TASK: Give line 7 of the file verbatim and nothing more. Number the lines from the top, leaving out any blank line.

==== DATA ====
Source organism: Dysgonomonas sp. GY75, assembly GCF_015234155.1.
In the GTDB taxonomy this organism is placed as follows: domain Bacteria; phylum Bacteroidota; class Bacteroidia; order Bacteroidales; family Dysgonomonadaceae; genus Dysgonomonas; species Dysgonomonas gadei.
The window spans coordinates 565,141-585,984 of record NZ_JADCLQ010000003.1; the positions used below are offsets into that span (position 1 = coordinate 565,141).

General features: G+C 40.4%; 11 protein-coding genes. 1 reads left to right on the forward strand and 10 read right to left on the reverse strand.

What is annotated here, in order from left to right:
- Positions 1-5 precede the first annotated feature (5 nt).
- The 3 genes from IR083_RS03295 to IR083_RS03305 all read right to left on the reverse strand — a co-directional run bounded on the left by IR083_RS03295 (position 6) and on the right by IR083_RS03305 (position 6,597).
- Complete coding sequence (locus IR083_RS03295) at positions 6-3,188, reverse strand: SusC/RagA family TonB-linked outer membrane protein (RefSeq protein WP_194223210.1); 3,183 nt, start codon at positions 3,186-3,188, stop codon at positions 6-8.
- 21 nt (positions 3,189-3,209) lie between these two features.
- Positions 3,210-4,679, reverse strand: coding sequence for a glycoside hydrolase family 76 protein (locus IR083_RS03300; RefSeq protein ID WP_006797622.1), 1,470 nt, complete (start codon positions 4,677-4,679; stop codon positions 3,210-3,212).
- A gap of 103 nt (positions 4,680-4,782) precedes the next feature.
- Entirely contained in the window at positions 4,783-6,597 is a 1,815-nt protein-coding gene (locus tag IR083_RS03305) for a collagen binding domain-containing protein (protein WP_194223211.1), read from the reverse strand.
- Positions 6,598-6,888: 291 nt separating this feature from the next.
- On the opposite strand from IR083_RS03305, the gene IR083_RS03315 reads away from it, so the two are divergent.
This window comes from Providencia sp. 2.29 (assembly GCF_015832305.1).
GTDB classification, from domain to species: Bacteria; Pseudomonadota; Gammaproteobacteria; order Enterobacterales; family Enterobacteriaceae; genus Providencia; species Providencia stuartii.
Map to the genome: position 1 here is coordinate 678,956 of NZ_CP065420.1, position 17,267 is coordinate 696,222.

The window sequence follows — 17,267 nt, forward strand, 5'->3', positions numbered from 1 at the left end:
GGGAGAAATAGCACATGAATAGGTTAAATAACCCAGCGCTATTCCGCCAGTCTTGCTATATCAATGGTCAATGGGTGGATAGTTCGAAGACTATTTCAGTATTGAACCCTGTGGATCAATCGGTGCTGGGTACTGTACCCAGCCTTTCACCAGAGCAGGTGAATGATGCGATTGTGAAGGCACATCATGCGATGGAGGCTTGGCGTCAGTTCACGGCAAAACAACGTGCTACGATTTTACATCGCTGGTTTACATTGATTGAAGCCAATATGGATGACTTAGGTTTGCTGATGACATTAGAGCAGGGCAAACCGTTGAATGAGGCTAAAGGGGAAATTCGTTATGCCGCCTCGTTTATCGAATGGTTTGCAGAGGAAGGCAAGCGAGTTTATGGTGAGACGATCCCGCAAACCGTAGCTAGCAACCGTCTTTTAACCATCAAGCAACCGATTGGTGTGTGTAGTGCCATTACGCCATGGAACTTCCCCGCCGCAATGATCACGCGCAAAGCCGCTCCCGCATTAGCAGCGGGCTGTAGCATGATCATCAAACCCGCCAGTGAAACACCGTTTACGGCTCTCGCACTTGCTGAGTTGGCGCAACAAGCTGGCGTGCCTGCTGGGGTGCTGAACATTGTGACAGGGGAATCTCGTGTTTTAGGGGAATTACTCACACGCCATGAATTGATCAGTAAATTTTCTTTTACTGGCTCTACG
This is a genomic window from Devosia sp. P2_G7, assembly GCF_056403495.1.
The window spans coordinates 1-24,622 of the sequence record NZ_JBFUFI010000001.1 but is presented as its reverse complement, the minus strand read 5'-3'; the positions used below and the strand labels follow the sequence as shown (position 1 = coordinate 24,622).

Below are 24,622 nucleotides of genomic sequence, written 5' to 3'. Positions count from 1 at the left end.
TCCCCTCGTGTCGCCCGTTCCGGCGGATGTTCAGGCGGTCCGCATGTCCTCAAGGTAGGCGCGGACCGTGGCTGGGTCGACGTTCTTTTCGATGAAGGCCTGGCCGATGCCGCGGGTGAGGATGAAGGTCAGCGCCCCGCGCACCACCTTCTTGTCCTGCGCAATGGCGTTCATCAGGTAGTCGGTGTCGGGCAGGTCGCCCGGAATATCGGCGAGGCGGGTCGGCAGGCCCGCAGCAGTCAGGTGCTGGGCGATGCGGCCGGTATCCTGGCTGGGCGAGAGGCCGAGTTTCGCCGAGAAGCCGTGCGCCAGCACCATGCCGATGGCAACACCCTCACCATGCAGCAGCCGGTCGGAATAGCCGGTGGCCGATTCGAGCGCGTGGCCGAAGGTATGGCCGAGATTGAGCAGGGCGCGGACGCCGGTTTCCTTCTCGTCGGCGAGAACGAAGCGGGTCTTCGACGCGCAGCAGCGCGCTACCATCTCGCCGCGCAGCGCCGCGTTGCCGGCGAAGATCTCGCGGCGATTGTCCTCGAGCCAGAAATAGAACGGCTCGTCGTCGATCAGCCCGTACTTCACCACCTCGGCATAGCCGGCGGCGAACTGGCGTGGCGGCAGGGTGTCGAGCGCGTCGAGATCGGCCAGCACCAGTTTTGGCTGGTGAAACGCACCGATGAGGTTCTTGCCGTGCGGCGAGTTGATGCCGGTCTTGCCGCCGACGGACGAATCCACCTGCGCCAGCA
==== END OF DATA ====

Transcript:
- The 3 genes from IR083_RS03295 to IR083_RS03305 all read right to left on the reverse strand — a co-directional run bounded on the left by IR083_RS03295 (position 6) and on the right by IR083_RS03305 (position 6,597).